James, poor chap, having been beheaded by Agrippa, did not exactly get to rest in peace. The Armenians think they have his head in St James’s Monastery in Jerusalem. There is a very strong belief that by one of several means, James’s relics managed to get to the Atlantic coast of Spain, either by a rudderless boat guided by Angels or even that his followers walked them there, after his execution. The legends abound. Sir Thomas Kendrick, former Head of the British Museum, archaeologist and one time lover of the novelist Barbara Pym, said in the way that post-war scholars did, dismissively “even if one admits the existence of miracles, James’ presence in Spain is impossible.”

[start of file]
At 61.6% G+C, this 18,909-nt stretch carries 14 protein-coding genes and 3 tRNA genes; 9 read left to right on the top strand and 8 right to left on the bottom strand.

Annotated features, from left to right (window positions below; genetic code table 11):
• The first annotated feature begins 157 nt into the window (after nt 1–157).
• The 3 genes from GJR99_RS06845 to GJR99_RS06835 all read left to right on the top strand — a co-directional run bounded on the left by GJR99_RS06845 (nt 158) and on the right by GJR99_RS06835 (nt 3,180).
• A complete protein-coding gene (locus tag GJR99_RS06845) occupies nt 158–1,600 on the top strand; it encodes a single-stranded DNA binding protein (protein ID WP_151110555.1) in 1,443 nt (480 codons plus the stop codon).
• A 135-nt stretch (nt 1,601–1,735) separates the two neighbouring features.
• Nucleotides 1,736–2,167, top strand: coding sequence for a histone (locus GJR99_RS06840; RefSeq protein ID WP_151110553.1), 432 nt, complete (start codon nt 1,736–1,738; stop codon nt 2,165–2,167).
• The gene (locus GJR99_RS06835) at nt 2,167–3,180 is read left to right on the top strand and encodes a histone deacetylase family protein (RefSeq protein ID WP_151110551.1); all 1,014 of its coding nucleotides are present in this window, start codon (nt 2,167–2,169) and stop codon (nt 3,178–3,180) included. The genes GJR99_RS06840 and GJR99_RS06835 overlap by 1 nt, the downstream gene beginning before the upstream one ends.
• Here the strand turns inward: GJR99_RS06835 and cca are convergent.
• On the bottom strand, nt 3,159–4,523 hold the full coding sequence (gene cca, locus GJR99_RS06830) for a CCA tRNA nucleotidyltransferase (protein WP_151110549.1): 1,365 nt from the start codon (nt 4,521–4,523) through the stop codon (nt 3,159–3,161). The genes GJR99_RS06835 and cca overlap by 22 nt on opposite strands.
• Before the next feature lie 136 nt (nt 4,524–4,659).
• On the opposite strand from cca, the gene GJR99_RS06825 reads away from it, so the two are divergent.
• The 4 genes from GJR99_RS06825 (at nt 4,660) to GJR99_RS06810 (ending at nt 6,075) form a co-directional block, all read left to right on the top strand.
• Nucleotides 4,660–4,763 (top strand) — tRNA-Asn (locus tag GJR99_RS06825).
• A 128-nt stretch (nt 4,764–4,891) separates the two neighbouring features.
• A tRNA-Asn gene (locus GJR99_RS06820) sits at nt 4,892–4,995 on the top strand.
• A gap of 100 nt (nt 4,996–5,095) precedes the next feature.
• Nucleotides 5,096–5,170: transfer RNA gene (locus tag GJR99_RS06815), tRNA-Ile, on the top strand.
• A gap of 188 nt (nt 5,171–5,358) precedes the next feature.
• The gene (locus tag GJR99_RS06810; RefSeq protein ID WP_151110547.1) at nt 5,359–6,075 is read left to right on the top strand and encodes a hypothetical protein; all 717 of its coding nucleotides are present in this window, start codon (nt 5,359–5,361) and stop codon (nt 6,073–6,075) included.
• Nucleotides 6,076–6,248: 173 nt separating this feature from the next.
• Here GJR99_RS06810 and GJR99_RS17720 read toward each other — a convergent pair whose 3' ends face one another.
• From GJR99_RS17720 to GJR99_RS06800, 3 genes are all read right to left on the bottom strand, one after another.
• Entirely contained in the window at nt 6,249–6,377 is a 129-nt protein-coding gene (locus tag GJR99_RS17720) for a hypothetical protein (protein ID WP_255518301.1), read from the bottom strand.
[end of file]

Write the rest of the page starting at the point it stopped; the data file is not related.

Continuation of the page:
There’s something about sanctity of place and person that casts remarks like that into the shade. Santiago de Compostella has been a place of pilgrimage since the 9th c AD. In 2019, the last normal year, it had very nearly 350,000 pilgrims who did the Camino. It will be interesting to know how many travel this year. Today, I imagine the famous church with its incense burner weighing about 13 stone and standing at well over 5 foot high, made of solid brass, will test Covid security. Near continental Finisterre – land’s end, the pilgrimage to St James’s relics represents the goal of many people’s striving after holiness and has done for over 1000 years. At the very heart of that holiness is what Jesus says to the self-serving James and his brother John, and their dizzy Aunt, as they are on the road to Jerusalem about power and authority “It shall not be so among you, whosoever shall be great among you let him be your minister (servant) and whosoever will be chief among you, let him be your slave.”